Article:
Aerosol-generating procedures can be divided into respiratory and surgical AGPs, with surgical AGPs generally likely to be of lower intrinsic risk, although may generate aerosols for longer periods. Examples of common AGPs are intubation, extubating, tracheostomy-related procedures, non-invasive ventilation, bronchoscopy, upper gastro-intestinal endoscopy and certain dental procedures.

How many air changes that are required for an operating theatre depends on the type of surgery undertaken in it, and the guidelines it needs to comply with.

Aerosol Clearance Times (ACTs)

While a standard operating theatre needs to have 20 air changes per hour, this rate is regularly exceeded and laminar flow theatres tend to have a much higher rate than that. Laminar flow systems allow for airflow to be more tightly controlled across the operating area.

Widely accepted international guidelines refer to data indicating that each air change removes approximately 63% of airborne contaminants, with >99% being removed after five air changes. Based on this assumption, only 0.004% of the circulating aerosols remain after 10 exchanges. Although there is limited evidence to support this method of calculation, it is widely used, and the PHE guidance refers to it.

How long a particular number of air changes take to perform depends on the ventilation system in the theatre, room or building used. The calculation for the ‘aerosol clearance time’ (ACT) - the time taken in minutes for an air exchange in a room - is 60 divided by the number of air changes per hour measured or estimated for that room. The resulting time in minutes is then multiplied by the number of air changes required.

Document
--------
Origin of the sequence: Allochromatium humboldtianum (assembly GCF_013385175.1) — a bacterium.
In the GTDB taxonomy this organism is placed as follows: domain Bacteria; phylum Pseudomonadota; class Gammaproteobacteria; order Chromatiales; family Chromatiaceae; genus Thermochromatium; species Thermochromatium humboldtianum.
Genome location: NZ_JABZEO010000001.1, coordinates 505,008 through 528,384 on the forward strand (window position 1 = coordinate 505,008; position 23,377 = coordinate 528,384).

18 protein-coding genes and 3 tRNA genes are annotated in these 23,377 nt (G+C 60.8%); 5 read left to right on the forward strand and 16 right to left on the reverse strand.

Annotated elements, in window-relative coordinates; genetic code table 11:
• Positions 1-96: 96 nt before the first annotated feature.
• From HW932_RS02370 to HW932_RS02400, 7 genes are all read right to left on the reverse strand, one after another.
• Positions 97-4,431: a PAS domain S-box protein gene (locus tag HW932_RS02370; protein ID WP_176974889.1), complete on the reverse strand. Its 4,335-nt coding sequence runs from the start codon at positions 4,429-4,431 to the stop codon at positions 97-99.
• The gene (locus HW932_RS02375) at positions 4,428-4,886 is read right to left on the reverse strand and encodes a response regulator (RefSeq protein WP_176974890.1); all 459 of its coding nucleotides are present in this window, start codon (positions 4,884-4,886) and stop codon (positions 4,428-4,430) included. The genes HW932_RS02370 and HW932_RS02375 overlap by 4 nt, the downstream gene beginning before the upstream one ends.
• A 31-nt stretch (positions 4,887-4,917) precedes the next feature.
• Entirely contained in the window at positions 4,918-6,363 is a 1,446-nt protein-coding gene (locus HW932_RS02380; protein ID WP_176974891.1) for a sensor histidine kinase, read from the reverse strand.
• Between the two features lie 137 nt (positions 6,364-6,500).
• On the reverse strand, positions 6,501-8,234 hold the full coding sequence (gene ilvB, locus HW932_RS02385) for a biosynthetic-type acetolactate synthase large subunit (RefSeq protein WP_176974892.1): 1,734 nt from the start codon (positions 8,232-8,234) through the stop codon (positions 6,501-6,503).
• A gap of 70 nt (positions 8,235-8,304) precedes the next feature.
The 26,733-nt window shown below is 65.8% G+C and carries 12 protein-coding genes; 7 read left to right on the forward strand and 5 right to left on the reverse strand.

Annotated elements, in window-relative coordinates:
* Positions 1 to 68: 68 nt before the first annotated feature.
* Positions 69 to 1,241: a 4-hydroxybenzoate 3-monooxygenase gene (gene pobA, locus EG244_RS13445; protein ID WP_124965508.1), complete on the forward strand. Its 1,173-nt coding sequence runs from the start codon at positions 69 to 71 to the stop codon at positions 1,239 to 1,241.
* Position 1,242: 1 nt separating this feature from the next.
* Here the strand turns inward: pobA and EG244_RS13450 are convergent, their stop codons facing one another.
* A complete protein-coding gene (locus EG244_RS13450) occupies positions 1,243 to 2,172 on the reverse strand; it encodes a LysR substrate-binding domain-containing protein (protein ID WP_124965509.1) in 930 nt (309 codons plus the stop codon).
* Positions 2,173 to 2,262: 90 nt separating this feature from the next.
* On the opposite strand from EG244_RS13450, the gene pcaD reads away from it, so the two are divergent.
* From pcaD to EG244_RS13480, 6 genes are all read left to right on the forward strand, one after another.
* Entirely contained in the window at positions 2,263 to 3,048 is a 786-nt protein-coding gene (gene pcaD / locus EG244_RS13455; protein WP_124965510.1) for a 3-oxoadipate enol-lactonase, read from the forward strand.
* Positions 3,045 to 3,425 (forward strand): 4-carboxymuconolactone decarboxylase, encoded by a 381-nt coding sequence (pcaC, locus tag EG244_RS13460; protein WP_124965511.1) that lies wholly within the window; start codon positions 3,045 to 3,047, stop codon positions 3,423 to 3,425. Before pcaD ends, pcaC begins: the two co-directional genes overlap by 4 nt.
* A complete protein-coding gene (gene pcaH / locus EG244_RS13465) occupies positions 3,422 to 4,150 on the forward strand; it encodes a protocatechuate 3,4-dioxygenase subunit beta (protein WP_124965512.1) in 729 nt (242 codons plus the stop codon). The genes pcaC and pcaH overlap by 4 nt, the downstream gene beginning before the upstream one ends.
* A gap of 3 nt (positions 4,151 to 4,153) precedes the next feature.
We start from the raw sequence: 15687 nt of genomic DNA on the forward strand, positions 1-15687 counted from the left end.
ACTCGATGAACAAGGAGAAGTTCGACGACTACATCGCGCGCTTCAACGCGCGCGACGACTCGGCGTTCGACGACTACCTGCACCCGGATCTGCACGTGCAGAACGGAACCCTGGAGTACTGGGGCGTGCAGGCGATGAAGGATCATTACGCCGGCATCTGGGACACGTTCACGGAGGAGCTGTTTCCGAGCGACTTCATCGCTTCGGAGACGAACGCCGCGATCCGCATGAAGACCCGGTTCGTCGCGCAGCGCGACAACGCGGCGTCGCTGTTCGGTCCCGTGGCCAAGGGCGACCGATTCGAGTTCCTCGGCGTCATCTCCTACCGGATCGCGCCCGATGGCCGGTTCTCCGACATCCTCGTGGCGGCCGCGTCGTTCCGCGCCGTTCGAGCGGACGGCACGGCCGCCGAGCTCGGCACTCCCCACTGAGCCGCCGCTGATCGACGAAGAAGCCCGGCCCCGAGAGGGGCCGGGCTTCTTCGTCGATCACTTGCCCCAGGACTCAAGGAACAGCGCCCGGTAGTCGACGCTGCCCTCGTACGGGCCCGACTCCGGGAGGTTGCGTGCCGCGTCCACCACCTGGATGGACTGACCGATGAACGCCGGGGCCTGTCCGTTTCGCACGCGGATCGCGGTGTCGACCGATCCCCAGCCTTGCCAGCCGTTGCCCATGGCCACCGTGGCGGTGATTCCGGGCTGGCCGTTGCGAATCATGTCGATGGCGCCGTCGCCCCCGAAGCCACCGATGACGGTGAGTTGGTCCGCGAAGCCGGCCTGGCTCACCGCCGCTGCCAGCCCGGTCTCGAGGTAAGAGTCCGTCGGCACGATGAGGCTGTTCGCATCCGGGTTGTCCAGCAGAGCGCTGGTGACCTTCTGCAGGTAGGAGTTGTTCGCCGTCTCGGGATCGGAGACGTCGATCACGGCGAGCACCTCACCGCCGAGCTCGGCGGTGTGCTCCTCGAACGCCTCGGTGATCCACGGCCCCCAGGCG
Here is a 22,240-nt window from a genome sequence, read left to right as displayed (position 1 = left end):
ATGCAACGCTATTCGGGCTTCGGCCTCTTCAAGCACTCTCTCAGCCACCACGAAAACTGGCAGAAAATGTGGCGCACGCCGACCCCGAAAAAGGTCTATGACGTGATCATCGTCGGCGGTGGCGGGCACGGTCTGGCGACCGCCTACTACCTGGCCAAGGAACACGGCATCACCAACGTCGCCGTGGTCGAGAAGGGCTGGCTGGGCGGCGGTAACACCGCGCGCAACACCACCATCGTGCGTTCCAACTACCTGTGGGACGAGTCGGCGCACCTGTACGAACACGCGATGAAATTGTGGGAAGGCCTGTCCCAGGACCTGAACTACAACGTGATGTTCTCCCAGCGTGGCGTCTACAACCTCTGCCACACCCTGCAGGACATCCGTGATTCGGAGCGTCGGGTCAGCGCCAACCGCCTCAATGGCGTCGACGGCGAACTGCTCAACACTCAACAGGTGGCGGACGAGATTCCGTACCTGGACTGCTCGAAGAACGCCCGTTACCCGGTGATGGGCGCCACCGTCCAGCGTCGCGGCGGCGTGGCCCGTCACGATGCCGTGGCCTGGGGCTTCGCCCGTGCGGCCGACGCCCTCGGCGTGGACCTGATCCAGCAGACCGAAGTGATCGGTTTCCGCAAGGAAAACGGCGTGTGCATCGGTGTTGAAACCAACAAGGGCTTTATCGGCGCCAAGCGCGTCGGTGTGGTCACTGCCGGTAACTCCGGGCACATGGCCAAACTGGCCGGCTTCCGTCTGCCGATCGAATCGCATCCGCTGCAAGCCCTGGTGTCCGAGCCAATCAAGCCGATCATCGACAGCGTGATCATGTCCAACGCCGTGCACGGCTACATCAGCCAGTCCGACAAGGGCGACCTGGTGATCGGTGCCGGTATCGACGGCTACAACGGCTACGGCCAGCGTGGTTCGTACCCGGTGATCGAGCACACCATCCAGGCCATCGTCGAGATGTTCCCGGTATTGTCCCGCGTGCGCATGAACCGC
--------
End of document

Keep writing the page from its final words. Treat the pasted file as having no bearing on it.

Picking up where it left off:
However, generic guidelines and recommendations should be used with caution. In reality, aerosol clearance times depend on room characteristics, and are location-specific. In order to work out the aerosol clearance time for an individual room or theatre, the health service must know the air exchange rates for each theatre location. While most operating theatres have a high ventilation rate, generally at 20 or more air changes per hour, this can vary and there is a statutory requirement for ventilation rates to be measured every 14 months. 

Clearance time between procedures

A letter published by the Association of Anaesthetists in June suggested that an aerosol clearance time (ACT) equal to the time it takes for five air changes to cycle through - as measured for a particular theatre - should be left between procedures to allow for sufficient aerosol clearance. This recommendation is commonly referred to, however, estimates from other sources range from two ACTs up to 10-15 ACTs.

Based on the assumption that five air changes are required between procedures, a standard operating theatre with 20 air changes per hour would need a 15-minute clearance time. Laminar flow theatre ventilation systems can have a much higher number of air changes per hour, meaning a shorter time is required between procedures.